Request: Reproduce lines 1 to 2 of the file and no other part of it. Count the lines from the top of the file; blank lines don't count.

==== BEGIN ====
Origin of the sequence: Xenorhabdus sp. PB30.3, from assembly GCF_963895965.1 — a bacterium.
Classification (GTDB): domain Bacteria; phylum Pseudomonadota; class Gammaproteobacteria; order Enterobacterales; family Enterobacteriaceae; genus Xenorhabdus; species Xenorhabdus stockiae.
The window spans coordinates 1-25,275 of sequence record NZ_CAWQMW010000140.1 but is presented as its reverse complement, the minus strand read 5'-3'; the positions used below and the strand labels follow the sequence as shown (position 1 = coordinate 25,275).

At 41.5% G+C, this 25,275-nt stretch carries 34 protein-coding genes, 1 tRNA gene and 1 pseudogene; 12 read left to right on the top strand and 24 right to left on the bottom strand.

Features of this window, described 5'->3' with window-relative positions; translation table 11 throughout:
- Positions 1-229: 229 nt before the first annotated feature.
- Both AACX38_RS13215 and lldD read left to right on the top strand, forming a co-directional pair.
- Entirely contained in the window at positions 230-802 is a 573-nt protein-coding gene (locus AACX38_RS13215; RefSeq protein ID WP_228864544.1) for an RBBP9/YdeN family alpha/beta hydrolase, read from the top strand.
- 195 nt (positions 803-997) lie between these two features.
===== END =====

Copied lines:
Origin of the sequence: Xenorhabdus sp. PB30.3, from assembly GCF_963895965.1 — a bacterium.
Classification (GTDB): domain Bacteria; phylum Pseudomonadota; class Gammaproteobacteria; order Enterobacterales; family Enterobacteriaceae; genus Xenorhabdus; species Xenorhabdus stockiae.